When Hartshorn received a phone call saying he had won the prestigious award, he was flabbergasted.
“It’s crazy,” Hartshorn said. “I have so many friends in hockey, I can hardly wait for them to find out. Anybody and everybody, they’re going to go, ‘No way. You won that award? Not a chance.’”
Hartshorn’s sense of humor is second to none. He’s a happy-go-lucky guy, and hockey is his driving force.
Why does Hartshorn like hockey so much?
“Two things: It’s a great workout and you don’t even know it,” Hartshorn said. “You’re playing the game and you’re going as hard as you can, and you get done and you’re soaking wet. You don’t even feel like you worked out. The second part is all the cool people you meet. I’ve got a thousand friends from hockey — that’s what I love the most.”
Hartshorn started playing hockey in 1962 when he was 5, skating in the Maplewood (Minnesota) Athletic Association. He played high school hockey at North St. Paul and upon graduation, he quickly signed up for adult league.
After years of playing in leagues around the metro areas of Minnesota and St. Paul, Hartshorn found a permanent home rink in 1998 when the Schwan Super Rink was built. That’s when Hartshorn and Carlson — who runs the rink — met. Hartshorn organized the Lumberjacks, a highly successful team.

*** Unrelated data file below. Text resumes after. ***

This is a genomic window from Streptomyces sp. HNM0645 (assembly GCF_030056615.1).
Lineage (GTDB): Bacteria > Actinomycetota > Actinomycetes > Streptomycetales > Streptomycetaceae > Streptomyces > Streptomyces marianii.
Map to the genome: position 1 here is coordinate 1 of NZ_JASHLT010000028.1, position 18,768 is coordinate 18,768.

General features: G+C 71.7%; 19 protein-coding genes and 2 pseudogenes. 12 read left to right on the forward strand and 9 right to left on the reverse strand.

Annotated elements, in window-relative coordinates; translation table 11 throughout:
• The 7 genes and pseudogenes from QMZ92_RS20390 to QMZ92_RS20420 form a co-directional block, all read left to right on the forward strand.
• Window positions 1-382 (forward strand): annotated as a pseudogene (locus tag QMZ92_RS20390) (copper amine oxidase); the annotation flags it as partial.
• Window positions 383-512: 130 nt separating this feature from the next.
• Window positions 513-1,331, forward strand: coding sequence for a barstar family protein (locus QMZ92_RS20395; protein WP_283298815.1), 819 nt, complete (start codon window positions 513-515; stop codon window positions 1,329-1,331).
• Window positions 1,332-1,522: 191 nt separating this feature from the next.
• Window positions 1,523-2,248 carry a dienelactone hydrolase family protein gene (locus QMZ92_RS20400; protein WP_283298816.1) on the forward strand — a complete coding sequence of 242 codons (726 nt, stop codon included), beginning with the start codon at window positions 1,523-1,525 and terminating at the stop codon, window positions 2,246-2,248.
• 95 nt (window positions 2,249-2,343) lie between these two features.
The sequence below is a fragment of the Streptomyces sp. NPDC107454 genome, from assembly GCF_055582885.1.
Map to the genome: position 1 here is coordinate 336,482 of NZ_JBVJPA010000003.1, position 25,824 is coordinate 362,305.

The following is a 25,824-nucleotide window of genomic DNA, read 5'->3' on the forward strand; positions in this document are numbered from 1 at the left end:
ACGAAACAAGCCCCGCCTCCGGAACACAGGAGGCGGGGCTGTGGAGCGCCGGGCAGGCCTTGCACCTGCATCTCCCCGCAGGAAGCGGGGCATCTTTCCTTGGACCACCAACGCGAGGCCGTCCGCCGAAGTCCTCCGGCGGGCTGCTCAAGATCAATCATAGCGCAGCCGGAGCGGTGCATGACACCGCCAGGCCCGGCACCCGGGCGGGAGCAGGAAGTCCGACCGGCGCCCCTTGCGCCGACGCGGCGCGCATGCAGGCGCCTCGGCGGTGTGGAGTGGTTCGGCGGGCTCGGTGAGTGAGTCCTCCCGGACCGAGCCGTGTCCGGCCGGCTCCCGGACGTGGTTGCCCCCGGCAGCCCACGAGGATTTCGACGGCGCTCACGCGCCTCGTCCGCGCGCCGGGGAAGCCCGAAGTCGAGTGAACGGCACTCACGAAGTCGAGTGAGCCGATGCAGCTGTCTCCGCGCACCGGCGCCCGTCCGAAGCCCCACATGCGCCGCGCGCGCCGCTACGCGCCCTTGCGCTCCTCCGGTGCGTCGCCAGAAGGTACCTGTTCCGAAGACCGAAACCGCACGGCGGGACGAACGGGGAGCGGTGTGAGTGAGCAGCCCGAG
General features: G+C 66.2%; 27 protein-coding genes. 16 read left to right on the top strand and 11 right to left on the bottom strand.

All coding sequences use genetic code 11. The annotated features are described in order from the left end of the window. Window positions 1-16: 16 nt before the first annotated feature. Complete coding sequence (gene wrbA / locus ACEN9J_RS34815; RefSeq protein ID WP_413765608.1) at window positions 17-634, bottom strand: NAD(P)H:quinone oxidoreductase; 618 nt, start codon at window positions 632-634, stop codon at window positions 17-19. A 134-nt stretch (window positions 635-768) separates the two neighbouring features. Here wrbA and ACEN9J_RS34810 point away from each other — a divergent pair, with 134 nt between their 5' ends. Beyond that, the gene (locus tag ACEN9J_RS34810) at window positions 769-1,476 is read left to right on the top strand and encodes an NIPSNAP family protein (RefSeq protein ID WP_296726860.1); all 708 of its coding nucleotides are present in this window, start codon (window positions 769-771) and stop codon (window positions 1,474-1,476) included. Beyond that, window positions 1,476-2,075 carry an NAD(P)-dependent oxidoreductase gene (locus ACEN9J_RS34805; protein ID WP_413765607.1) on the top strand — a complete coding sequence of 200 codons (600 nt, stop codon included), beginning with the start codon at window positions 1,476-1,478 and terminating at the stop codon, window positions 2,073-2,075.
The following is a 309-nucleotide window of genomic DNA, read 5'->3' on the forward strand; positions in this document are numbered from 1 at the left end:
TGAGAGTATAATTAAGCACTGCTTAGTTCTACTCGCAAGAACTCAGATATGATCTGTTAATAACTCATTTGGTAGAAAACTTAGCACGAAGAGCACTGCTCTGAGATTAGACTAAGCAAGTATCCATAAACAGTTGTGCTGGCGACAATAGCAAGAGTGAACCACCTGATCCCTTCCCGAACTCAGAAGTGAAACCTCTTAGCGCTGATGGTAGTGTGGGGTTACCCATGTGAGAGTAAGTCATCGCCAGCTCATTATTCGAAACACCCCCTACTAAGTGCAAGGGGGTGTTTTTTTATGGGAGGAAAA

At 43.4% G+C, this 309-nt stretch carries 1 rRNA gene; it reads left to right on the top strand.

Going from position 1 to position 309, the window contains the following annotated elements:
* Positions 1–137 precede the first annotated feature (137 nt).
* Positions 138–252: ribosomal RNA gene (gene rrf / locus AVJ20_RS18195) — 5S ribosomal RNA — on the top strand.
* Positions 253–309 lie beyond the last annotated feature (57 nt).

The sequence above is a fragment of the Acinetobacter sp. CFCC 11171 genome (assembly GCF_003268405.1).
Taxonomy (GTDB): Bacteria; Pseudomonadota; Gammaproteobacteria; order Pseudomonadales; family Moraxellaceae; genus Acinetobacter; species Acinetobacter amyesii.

“He was both a customer and an opponent because I played on a different team,” Carlson said. “As a customer, I had to be nice to him, but man, I did not like the Lumberjacks or even Hartsy. Our two teams battled for five years. In those five years, and I am serious, we did not like each other.”
But when Hartshorn bought a round of beers at the rink bar one night for Carlson and his friends, it was the start of a strong bond.
Hartshorn has been the ringleader of the Lumberjacks for 23 years.
“We were actually pretty good,” Hartshorn said. “We won a lot of championships around the country.”
During one stretch, Hartshorn said the Lumberjacks went undefeated and won six straight years in a row. Hartshorn has been playing with some of his Lumberjacks teammates for a quarter century.
“They were 19 when I picked them up and I was probably 35,” Hartshorn said. “Now I look at them and they’re kind of old. I’m thinking, if they’re getting 50 and I’m 63, I must really be getting old.”
Hartshorn also plays in a Sunday league at the Fogerty Ice Arena in Blaine and runs organized pick-up games with a group of 20 players called “Hartsy Hockey” on Wednesdays during the summer. As soon as games have wrapped up for “Hartsy Hockey,” the guys head out to the parking lot at the Super Rink to barbecue and have some cold beverages.
“He’s a social guy,” Carlson said. “He likes organizing things. He likes putting people together. I think hockey is the reason you get together, but I think he likes to have a beer and grill some hot dogs in the parking lot afterward just as much as he does playing the game.”
And Hartshorn believes he still has many years left to play hockey. He recently skated against a team that had an 86-year-old player. That inspired him.
“I said, ‘OK. I’ve got something to shoot for,’” Hartshorn joked.
Story from Red Line Editorial, Inc.